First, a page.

Printemps, Yvonne (1894–1977)

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Printemps, Yvonne (1894–1977)

Famed French actress of stage and screen. Name variations: Yvonne Wignolle. Born on July 25, 1894, in Ermont, France; died on January 19, 1977, in Paris, France; daughter of Leon Wignolle and Palmire Wignolle; married Sacha Guitry (a playwright), in 1919 (divorced 1934); no children.

Yvonne Printemps was born Yvonne Wignolle to a poor family in Ermont, near Paris, in 1894. Her father abandoned the family when she was a few years old, and her mother struggled to provide for her three children. Printemps received a cursory education at a girls' school near Ermont. At age 11, she joined a local theater troupe. Drawn to the stage immediately, Printemps began to help support her family in 1907 by working in Paris vaudeville theater as a dancer. When her vocal talent was discovered, she became a performer at the Folies-Bergère, where she would remain for four years; her mother, abandoned by a second husband, moved to Paris to oversee Printemps' stage career. It was at the Folies-Bergère that her beauty and cheerful disposition earned her the nickname Printemps (springtime), and she quickly adopted it both as a stage and legal name. By 1912, her dancing had brought her steady work, and she undertook voice and acting lessons. Over the next seven years, she performed in comedies, dramas, and operas across Paris, becoming its most celebrated female performer. She had numerous love affairs with her co-stars and admirers, and in 1916 fell in love with the celebrated French playwright and actor Sacha Guitry, who was married at the time of their affair. Following his divorce from his first wife, actress Charlotte Lysès , he and Printemps were wed in 1919.

It was this marriage which truly made Printemps a star; she performed as the lead in dozens of plays and musicals which Guitry wrote, produced, and often co-starred in. Her voice was described by critics as "exquisite" and "heavenly." Their 1926 production of Guitry's Mozart, with Printemps playing the young composer, was especially successful. They took the play first to London, then to Boston, Montreal, and finally enjoyed a long run in New York in 1927.

However, while their careers were flourishing, Printemps and Guitry's marriage was failing, and their relationship became primarily professional. By 1932, they had separated, and they were divorced in 1934. Although the immediate cause of the breakup was Yvonne's affair with a younger co-star, Pierre Fresnay, Printemps had for several years wanted to free herself from Guitry's increasingly jealous and domineering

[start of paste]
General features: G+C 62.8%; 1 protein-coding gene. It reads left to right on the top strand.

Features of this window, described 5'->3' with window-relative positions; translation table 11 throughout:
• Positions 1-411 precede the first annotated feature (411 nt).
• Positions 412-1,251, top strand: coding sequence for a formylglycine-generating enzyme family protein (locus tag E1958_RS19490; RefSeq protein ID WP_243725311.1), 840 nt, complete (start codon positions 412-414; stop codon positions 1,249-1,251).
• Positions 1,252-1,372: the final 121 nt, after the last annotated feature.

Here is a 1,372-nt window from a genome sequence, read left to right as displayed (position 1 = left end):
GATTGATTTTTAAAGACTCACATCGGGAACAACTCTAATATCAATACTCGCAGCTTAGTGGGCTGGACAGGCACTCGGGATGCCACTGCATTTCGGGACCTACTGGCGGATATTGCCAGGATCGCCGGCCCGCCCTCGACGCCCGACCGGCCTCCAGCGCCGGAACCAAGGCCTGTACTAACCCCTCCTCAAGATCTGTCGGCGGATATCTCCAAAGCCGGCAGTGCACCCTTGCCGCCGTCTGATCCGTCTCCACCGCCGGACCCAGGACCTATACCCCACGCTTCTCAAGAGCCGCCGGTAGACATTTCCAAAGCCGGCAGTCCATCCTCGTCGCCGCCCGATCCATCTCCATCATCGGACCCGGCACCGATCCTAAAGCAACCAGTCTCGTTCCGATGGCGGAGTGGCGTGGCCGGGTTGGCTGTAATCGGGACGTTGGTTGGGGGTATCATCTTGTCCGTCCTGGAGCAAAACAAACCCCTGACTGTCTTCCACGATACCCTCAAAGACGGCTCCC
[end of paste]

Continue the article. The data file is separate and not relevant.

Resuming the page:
personality. After the divorce, she returned to England at the request of playwright Noel Coward, who wanted her to appear in his new play, Conversation Piece, in a leading role he had written for her. She agreed only on the condition that Fresnay be cast as her leading man. Although they would never marry, her often rocky relationship with Fresnay would last until his death in 1974.

As Printemps spoke no English, she learned her role in Conversation Piece phonetically, but the critics were enthusiastic about her performance. The play then opened on Broadway in New York City, where she was welcomed by American audiences. Returning to France, Printemps established a new career as a star in the French cinema. She had performed as Camille (Alphonsine Plessis ) in one minor film in 1934 (La Dame aux Camelias), but her first starring role in a major film was in Les Trois Valses (Three Waltzes) in 1938. Again Fresnay costarred. The film was an immediate success and brought Printemps national celebrity. However, also in 1938 she reaffirmed her long association with the Parisian stage, when she and Fresnay agreed to take over the Michodière Theater. Together they served as business and artistic managers of the theater for the next 45 years. The couple spent the years of World War II in Paris, trying to keep the theater open even during the hardship and uncertainty of the German occupation of France. They produced and often cast themselves in the plays, believing they had an almost patriotic obligation to try to continue Paris' cultural life as much as possible.

Their stage work continued after the war. When the French cinema was revived, Printemps and Fresnay were eager to star again. In 1948, they made Le Valse de Paris (The Paris Waltz). Again the critics raved about Printemps' beauty, her charm, her voice, even though at age 54 she was older than most female film stars. Once again she returned to the Paris stage, which she would in many ways dominate for another ten years. Her continuing versatility and ability to play roles of varying age, despite poor health, preserved her critical and popular success until she retired from acting in 1959, at age 65. However, she continued her work behind the scenes with Fresnay as co-director of the Michodière throughout the 1960s and early 1970s.

Her friends and fans admired Printemps' spirit and wit, though many also remembered her as often selfish, demanding, and vulgar. She conducted many short-lived love affairs during her life with Fresnay, as did he, which took a toll on their relationship but did not destroy it. Printemps was devastated when Fresnay died of a heart attack in 1974. She became deeply depressed and her own health failed rapidly. She died on January 19, 1977, at age 82, and was buried next to Fresnay in a Parisian cemetery. Her admirers fulfilled her final wishes to honor Fresnay by naming a theater in Ermont after him. On the centennial of her birth in 1994, the French government issued a commemorative postal stamp in Yvonne Printemps' honor.


Dufresne, Claude. Yvonne Printemps: Le doux parfum de péché. Paris: Perrin, 1988.

Knapp, Bettina. Sacha Guitry. Boston, MA: Twayne, 1981.

Laura York , Riverside, California